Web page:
Last Bytes

Last Bytes

by / March 31, 1999
Net Rumors Debunked? I'll Drink to That

Every now and then, I get an e-mail from someone claiming to have proof of Microsoft's evil intentions.

Sometimes, the "proof" lies in some complex theroy of global conspiracy linking everyone on the Trilateral Commission to Bill Gates. More often, the supposed evidence can be found in Microsoft Word.

Each time it's a little different. But they all have one thing in common: the thesaurus function in the popular word processor.

"Type in, 'I'd like Microsoft to rule the world,'" they say. Then highlight it and choose the thesaurus. Those of you who wish to follow along at home can feel free to boot up and give it a try.

Done? What'd you get?

"I'll drink to that."

Try rephrasing it. Try, "I hope Microsoft will rule the world."

The thesaurus offers up, "I should say so."

Try typing in "I'd like Microsoft to make my car payments." Type "I hope we have chicken for dinner." Better still, type in "I'd gooby gerple wang dang doo."

Guess what? The results are the same. Word'll drink to them all. And that makes it one stupid would-be urban legend.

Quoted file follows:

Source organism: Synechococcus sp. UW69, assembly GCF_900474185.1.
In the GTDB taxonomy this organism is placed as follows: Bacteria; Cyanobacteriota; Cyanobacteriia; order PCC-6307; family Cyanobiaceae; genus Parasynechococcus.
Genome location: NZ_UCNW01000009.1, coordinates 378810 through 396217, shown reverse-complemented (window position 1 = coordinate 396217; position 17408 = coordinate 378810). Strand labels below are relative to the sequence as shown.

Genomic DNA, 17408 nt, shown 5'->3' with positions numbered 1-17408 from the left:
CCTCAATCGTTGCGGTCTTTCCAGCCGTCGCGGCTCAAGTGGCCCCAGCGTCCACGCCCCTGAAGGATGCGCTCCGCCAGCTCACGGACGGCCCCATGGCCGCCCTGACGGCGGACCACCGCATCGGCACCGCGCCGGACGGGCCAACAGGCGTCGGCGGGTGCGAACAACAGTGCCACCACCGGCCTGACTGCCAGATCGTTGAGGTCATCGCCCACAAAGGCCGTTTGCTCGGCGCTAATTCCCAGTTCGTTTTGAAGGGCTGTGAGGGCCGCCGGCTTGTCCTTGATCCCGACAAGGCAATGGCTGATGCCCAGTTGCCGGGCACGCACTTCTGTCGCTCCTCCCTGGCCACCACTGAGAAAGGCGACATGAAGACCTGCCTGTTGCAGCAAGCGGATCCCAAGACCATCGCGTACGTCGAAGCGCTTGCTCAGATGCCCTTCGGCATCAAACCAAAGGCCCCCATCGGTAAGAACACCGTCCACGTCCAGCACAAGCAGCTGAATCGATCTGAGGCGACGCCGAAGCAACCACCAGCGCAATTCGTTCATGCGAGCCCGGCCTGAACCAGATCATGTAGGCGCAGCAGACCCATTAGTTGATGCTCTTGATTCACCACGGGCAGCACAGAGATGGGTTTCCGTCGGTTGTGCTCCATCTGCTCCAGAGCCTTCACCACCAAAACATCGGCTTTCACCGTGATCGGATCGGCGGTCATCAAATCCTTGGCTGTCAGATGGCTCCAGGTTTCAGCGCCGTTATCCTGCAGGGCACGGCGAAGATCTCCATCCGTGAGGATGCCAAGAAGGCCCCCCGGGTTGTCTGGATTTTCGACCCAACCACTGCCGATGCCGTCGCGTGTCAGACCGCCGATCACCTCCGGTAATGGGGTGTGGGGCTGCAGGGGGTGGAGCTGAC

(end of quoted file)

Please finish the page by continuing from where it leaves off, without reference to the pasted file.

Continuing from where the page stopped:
Per Anderson, who works for the software behemoth, said the strange thesaurus answers were not the result of a bug or an errant programmer. Rather, the result of human nature and idle hands.

"Clever users will always be able to come up with phrases that 'outsmart' the thesaurus, no matter how 'smart' we make it," he said. "The Word thesaurus returns synonyms that are stated in terms and phrases that customers use in everyday language. When a customer searches for a synonym, the thesaurus will return an alphabetized list of words and phrases that have a similar meaning to the search term."

Obviously, not even Microsoft can categorize every possible phrase -- at least not yet. All the software can do is pony up some options based on what it already knows -- the alphabet.

"When a customer searches for 'I'd,' the thesaurus indicates that a synonym is not found and returns a list that is close alphabetically but are not related in their meaning," he said. "This list contains the phrase 'I'll drink to that.' Creative users will occasionally find search terms that when matched with their closest alphabetical synonym, result in funny or offensive meaning."

I'll drink to that, Per. -By Ed Mazza for

All Guts, No Glory, a site promoting cutting-edge cosmetic surgery, made headlines in January by announcing that it would broadcast live over the Internet a liposuction procedure. Yet this tasteless bit of self-promotion was neither the first nor the last sample of surgical verit